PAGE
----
Dan Brown - Digital Fortress book
dshaw at jabberwocky.com
Thu Jan 15 16:43:32 CET 2009
On Thu, Jan 15, 2009 at 09:52:00AM -0500, Robert J. Hansen wrote:
> markus reichelt wrote:
> > Not all Freon would be converted into Phosgene and I'd guess the
> > firefighters wore gas masks thus limiting the exposure (they know
> > about the Freon?)
> First responders -- the people in the office who rush to the fire armed
> with fire extinguishers -- don't wear respiratory equipment. This is
> why data centers don't use Freon; in case of fire, it's hazardous to the
> people evacuating and especially to the people who are trying to slow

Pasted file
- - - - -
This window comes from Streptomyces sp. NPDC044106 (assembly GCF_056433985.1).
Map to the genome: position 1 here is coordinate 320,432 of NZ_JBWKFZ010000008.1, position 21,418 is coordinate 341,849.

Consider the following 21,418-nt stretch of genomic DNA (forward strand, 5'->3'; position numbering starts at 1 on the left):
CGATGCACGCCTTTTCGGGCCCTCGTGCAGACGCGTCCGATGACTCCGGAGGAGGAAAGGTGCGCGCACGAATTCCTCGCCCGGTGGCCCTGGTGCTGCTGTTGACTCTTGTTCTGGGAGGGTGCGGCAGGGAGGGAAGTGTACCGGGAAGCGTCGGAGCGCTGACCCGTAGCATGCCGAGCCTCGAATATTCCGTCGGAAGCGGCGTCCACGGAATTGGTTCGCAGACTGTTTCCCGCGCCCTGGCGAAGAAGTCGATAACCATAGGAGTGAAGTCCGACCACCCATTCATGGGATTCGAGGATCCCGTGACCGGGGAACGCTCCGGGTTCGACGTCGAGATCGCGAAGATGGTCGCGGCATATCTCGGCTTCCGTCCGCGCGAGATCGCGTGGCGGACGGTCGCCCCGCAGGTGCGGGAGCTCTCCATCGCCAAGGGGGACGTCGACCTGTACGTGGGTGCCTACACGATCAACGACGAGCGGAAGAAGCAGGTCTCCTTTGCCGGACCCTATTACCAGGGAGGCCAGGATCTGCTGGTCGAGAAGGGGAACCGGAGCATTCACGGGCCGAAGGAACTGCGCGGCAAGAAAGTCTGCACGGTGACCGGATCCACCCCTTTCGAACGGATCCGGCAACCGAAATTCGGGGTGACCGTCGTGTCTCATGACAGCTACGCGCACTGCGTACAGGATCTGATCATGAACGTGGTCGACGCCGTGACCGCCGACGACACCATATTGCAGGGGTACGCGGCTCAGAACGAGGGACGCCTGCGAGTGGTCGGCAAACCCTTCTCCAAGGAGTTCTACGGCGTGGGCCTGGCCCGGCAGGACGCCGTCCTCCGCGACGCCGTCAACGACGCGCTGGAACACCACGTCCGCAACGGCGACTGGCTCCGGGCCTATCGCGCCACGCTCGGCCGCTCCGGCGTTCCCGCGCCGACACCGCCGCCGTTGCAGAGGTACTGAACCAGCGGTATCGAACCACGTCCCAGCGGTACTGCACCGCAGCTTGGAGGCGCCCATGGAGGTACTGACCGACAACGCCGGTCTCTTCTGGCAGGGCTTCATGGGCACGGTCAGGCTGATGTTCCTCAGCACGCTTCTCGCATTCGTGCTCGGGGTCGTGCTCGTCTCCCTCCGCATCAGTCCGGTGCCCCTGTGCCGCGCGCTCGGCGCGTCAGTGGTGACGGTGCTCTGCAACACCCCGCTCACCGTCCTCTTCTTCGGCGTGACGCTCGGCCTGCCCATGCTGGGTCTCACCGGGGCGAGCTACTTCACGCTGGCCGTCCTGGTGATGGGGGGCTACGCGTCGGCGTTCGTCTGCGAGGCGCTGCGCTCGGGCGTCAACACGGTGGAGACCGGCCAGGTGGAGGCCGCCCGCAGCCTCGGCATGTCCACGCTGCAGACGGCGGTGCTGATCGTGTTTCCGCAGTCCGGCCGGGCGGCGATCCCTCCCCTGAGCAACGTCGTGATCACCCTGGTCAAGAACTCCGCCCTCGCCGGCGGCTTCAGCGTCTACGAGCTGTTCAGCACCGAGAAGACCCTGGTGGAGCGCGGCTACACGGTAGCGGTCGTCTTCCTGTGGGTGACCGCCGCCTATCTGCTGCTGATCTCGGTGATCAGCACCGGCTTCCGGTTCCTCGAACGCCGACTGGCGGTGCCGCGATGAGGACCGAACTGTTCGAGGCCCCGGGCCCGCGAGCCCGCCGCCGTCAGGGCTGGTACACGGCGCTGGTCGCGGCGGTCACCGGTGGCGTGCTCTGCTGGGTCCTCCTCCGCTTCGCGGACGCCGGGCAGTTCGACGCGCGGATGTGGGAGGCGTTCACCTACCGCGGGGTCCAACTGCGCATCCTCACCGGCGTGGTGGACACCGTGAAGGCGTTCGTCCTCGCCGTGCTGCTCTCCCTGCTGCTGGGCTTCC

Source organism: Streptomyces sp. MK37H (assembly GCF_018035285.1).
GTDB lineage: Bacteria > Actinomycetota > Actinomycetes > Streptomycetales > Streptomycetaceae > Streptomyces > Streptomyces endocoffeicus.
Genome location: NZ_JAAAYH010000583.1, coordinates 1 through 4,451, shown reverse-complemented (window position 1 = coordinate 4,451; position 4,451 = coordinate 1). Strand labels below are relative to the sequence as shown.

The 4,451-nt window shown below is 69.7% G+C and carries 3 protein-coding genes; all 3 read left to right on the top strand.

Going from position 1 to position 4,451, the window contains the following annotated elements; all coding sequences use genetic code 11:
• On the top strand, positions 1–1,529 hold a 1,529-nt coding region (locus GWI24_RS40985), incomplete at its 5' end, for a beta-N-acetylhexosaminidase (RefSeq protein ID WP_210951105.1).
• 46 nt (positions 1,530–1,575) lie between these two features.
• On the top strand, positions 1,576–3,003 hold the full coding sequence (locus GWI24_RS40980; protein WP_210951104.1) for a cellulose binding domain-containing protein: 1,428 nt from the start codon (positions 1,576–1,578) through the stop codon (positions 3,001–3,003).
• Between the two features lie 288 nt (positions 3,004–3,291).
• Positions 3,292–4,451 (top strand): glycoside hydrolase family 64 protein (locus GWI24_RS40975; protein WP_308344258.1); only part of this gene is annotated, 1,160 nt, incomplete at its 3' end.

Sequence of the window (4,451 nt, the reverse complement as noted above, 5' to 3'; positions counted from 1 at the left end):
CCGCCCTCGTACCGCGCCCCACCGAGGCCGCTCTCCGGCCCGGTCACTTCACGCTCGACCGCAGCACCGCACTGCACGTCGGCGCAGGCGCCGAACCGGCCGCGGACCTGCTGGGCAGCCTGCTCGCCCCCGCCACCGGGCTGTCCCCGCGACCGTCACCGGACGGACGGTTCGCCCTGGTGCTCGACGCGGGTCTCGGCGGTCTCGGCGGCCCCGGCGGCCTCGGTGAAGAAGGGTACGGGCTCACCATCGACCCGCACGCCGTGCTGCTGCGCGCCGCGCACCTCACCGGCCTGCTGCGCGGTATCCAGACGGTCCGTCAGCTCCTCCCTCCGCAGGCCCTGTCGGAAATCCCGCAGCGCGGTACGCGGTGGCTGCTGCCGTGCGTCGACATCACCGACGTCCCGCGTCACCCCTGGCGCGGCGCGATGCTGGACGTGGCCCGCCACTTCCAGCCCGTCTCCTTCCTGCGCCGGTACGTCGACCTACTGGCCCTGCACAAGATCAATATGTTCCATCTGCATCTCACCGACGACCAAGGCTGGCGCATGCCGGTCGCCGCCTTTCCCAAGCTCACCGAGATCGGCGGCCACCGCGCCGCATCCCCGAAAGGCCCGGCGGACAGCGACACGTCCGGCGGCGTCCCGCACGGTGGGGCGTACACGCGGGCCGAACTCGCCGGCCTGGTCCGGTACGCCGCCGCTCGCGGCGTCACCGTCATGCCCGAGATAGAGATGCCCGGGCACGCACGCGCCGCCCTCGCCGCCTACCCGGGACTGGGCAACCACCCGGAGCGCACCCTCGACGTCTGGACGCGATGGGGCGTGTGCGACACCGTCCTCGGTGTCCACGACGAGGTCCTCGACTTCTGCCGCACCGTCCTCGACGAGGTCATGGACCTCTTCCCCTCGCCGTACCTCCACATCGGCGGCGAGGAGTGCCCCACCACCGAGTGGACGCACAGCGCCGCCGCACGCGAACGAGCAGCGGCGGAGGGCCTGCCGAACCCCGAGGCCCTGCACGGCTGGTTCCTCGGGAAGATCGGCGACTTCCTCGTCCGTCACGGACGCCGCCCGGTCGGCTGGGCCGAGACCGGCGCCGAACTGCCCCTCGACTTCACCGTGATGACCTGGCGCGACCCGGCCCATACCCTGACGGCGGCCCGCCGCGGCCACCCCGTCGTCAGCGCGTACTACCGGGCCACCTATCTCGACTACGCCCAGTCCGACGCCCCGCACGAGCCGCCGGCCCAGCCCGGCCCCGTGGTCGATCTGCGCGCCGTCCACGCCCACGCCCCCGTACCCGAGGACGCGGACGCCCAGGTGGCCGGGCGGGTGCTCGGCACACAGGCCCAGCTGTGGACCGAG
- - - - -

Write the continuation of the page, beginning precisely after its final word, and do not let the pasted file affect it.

> the fire's spread.
Possibly Dan Brown used "freon" where he should have used "halon". It
wouldn't be the first mistake in that book. Not that halon doesn't
have its own dangers - the whole point of a gas fire supression system
is that it displaces or removes oxygen. Which both humans and fires
are rather fond of...
I believe Halon is banned now (at least in the US) because of ozone
layer concerns, but there are some older systems that were
grandfathered in that are still in use.
Still, to give Dan Brown the benefit of the doubt, I've heard many
fire supression gases referred to as "Freon", whether they were or
not. Freon is really a marketing catchall name for a lot of different
gases, some of which were actually used for fire supression before we
saw what they were doing to the ozone layer.
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